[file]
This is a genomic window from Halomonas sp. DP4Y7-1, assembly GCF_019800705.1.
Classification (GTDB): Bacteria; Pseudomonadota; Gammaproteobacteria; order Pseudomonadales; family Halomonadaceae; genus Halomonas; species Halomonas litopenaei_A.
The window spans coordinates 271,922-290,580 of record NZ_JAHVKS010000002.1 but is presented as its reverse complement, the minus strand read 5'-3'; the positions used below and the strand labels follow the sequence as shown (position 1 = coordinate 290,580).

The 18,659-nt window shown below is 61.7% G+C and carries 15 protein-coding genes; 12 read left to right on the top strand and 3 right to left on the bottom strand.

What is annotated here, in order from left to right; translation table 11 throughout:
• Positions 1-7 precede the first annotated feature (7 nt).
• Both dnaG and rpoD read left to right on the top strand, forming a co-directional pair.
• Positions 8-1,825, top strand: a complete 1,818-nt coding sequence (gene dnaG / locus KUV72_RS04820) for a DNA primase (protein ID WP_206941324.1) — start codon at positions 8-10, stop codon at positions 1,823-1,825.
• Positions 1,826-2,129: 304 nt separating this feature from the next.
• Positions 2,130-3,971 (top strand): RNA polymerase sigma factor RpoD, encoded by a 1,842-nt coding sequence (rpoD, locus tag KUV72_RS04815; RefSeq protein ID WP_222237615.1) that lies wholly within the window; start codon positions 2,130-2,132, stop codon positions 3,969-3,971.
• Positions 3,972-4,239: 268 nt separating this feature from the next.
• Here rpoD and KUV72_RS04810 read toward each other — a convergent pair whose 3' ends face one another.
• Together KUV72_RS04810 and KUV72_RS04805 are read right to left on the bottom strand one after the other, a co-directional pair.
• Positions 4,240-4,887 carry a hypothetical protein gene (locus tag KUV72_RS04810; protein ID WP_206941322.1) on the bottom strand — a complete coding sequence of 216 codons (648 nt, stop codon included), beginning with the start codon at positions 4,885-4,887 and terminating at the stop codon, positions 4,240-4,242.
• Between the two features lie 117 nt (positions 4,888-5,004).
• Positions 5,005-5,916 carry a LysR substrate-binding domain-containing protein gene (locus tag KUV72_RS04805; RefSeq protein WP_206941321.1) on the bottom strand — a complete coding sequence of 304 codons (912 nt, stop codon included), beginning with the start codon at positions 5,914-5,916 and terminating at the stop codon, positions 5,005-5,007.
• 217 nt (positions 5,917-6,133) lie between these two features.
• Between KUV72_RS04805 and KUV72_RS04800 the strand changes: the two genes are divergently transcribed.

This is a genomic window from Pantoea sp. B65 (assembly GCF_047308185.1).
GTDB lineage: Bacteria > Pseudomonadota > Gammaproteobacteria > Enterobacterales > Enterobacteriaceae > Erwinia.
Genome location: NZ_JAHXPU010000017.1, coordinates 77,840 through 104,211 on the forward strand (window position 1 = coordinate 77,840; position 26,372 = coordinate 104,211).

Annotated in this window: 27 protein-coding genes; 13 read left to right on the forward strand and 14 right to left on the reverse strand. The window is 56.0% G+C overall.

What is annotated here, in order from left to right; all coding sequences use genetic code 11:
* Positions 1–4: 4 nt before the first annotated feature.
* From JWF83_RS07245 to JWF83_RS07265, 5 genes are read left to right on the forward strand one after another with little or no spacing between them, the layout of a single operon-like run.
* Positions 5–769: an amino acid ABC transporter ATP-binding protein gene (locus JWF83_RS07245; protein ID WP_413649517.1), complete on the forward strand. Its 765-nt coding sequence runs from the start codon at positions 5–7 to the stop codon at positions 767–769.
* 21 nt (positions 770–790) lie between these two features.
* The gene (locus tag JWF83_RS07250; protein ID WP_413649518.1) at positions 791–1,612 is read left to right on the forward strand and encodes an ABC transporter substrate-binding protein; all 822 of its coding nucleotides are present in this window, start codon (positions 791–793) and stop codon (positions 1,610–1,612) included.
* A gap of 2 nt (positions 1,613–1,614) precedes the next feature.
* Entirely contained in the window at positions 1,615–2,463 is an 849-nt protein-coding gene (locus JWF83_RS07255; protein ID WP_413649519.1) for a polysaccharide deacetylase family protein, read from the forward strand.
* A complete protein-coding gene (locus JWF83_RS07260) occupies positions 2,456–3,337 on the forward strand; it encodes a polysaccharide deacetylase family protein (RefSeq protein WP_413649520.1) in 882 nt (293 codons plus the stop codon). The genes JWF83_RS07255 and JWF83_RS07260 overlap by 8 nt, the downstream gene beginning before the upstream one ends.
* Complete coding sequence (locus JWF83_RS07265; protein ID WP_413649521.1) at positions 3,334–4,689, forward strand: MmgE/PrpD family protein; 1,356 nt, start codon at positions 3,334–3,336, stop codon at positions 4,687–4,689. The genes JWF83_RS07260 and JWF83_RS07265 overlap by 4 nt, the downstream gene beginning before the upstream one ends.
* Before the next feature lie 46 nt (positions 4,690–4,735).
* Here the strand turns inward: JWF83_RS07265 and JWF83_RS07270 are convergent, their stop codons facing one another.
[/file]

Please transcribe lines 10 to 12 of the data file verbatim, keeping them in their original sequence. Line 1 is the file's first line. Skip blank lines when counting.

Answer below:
• Positions 2,130-3,971 (top strand): RNA polymerase sigma factor RpoD, encoded by a 1,842-nt coding sequence (rpoD, locus tag KUV72_RS04815; RefSeq protein ID WP_222237615.1) that lies wholly within the window; start codon positions 2,130-2,132, stop codon positions 3,969-3,971.
• Positions 3,972-4,239: 268 nt separating this feature from the next.
• Here rpoD and KUV72_RS04810 read toward each other — a convergent pair whose 3' ends face one another.